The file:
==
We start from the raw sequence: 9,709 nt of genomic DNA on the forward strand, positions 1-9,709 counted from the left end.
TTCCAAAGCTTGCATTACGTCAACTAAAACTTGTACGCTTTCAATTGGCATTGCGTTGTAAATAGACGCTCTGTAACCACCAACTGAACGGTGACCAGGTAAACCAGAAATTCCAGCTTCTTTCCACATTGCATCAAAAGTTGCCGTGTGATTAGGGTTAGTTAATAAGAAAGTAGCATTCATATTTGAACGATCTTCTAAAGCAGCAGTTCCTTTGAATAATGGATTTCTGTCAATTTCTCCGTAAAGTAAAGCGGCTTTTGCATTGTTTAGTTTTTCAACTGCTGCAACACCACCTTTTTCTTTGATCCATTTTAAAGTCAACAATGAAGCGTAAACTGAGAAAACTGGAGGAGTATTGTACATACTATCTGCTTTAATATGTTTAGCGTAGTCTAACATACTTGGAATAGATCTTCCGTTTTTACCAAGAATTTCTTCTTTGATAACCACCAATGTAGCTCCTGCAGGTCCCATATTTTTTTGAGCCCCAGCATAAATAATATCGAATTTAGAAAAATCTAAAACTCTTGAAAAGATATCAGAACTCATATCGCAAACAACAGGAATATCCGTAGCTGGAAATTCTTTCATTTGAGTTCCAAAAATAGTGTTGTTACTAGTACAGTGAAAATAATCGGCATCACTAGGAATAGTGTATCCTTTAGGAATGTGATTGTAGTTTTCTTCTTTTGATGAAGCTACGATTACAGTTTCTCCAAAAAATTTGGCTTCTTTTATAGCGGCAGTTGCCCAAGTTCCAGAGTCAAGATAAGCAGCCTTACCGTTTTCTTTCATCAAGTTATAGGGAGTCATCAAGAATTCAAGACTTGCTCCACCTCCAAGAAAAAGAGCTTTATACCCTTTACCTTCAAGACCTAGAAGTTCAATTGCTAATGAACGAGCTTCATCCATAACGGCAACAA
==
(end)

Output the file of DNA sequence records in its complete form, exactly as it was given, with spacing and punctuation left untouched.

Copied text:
We start from the raw sequence: 9,709 nt of genomic DNA on the forward strand, positions 1-9,709 counted from the left end.
TTCCAAAGCTTGCATTACGTCAACTAAAACTTGTACGCTTTCAATTGGCATTGCGTTGTAAATAGACGCTCTGTAACCACCAACTGAACGGTGACCAGGTAAACCAGAAATTCCAGCTTCTTTCCACATTGCATCAAAAGTTGCCGTGTGATTAGGGTTAGTTAATAAGAAAGTAGCATTCATATTTGAACGATCTTCTAAAGCAGCAGTTCCTTTGAATAATGGATTTCTGTCAATTTCTCCGTAAAGTAAAGCGGCTTTTGCATTGTTTAGTTTTTCAACTGCTGCAACACCACCTTTTTCTTTGATCCATTTTAAAGTCAACAATGAAGCGTAAACTGAGAAAACTGGAGGAGTATTGTACATACTATCTGCTTTAATATGTTTAGCGTAGTCTAACATACTTGGAATAGATCTTCCGTTTTTACCAAGAATTTCTTCTTTGATAACCACCAATGTAGCTCCTGCAGGTCCCATATTTTTTTGAGCCCCAGCATAAATAATATCGAATTTAGAAAAATCTAAAACTCTTGAAAAGATATCAGAACTCATATCGCAAACAACAGGAATATCCGTAGCTGGAAATTCTTTCATTTGAGTTCCAAAAATAGTGTTGTTACTAGTACAGTGAAAATAATCGGCATCACTAGGAATAGTGTATCCTTTAGGAATGTGATTGTAGTTTTCTTCTTTTGATGAAGCTACGATTACAGTTTCTCCAAAAAATTTGGCTTCTTTTATAGCGGCAGTTGCCCAAGTTCCAGAGTCAAGATAAGCAGCCTTACCGTTTTCTTTCATCAAGTTATAGGGAGTCATCAAGAATTCAAGACTTGCTCCACCTCCAAGAAAAAGAGCTTTATACCCTTTACCTTCAAGACCTAGAAGTTCAATTGCTAATGAACGAGCTTCATCCATAACGGCAACAA